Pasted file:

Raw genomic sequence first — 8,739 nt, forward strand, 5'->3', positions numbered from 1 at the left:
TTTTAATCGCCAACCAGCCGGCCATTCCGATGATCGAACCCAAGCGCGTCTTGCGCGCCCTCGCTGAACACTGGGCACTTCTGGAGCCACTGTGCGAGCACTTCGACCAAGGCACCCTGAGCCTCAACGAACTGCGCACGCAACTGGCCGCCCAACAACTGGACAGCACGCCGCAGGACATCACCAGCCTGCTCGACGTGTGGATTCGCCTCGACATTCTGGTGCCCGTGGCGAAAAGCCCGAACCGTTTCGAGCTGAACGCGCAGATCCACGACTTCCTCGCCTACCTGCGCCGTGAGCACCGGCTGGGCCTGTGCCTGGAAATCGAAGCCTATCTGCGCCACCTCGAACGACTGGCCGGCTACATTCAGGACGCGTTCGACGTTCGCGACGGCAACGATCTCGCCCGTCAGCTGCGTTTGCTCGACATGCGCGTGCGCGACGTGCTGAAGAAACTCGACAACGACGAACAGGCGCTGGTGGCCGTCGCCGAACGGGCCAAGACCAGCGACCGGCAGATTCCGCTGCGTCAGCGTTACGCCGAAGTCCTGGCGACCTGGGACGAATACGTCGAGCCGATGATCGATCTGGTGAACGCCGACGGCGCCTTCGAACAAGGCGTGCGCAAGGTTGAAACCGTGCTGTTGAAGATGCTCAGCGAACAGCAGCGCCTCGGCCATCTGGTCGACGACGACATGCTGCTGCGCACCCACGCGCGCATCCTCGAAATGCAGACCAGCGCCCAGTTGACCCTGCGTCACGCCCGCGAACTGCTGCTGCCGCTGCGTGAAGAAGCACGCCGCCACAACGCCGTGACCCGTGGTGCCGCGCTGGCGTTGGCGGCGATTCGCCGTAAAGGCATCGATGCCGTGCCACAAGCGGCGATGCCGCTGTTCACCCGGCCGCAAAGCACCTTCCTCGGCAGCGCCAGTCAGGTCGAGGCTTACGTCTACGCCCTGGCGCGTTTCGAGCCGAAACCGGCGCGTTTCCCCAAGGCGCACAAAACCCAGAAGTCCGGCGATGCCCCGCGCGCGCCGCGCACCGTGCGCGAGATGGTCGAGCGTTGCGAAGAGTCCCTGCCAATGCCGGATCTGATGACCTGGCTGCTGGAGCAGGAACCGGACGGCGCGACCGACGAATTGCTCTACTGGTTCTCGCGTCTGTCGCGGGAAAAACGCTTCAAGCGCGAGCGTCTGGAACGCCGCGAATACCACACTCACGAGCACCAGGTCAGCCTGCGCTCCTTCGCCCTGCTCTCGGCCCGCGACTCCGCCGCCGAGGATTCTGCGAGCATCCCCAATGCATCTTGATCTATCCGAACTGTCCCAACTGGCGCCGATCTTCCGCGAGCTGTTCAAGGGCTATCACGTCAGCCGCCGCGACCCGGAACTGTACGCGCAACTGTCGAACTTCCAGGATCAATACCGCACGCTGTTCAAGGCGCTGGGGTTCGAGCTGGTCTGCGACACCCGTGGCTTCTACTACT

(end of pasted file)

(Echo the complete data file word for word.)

Raw genomic sequence first — 8,739 nt, forward strand, 5'->3', positions numbered from 1 at the left:
TTTTAATCGCCAACCAGCCGGCCATTCCGATGATCGAACCCAAGCGCGTCTTGCGCGCCCTCGCTGAACACTGGGCACTTCTGGAGCCACTGTGCGAGCACTTCGACCAAGGCACCCTGAGCCTCAACGAACTGCGCACGCAACTGGCCGCCCAACAACTGGACAGCACGCCGCAGGACATCACCAGCCTGCTCGACGTGTGGATTCGCCTCGACATTCTGGTGCCCGTGGCGAAAAGCCCGAACCGTTTCGAGCTGAACGCGCAGATCCACGACTTCCTCGCCTACCTGCGCCGTGAGCACCGGCTGGGCCTGTGCCTGGAAATCGAAGCCTATCTGCGCCACCTCGAACGACTGGCCGGCTACATTCAGGACGCGTTCGACGTTCGCGACGGCAACGATCTCGCCCGTCAGCTGCGTTTGCTCGACATGCGCGTGCGCGACGTGCTGAAGAAACTCGACAACGACGAACAGGCGCTGGTGGCCGTCGCCGAACGGGCCAAGACCAGCGACCGGCAGATTCCGCTGCGTCAGCGTTACGCCGAAGTCCTGGCGACCTGGGACGAATACGTCGAGCCGATGATCGATCTGGTGAACGCCGACGGCGCCTTCGAACAAGGCGTGCGCAAGGTTGAAACCGTGCTGTTGAAGATGCTCAGCGAACAGCAGCGCCTCGGCCATCTGGTCGACGACGACATGCTGCTGCGCACCCACGCGCGCATCCTCGAAATGCAGACCAGCGCCCAGTTGACCCTGCGTCACGCCCGCGAACTGCTGCTGCCGCTGCGTGAAGAAGCACGCCGCCACAACGCCGTGACCCGTGGTGCCGCGCTGGCGTTGGCGGCGATTCGCCGTAAAGGCATCGATGCCGTGCCACAAGCGGCGATGCCGCTGTTCACCCGGCCGCAAAGCACCTTCCTCGGCAGCGCCAGTCAGGTCGAGGCTTACGTCTACGCCCTGGCGCGTTTCGAGCCGAAACCGGCGCGTTTCCCCAAGGCGCACAAAACCCAGAAGTCCGGCGATGCCCCGCGCGCGCCGCGCACCGTGCGCGAGATGGTCGAGCGTTGCGAAGAGTCCCTGCCAATGCCGGATCTGATGACCTGGCTGCTGGAGCAGGAACCGGACGGCGCGACCGACGAATTGCTCTACTGGTTCTCGCGTCTGTCGCGGGAAAAACGCTTCAAGCGCGAGCGTCTGGAACGCCGCGAATACCACACTCACGAGCACCAGGTCAGCCTGCGCTCCTTCGCCCTGCTCTCGGCCCGCGACTCCGCCGCCGAGGATTCTGCGAGCATCCCCAATGCATCTTGATCTATCCGAACTGTCCCAACTGGCGCCGATCTTCCGCGAGCTGTTCAAGGGCTATCACGTCAGCCGCCGCGACCCGGAACTGTACGCGCAACTGTCGAACTTCCAGGATCAATACCGCACGCTGTTCAAGGCGCTGGGGTTCGAGCTGGTCTGCGACACCCGTGGCTTCTACTACT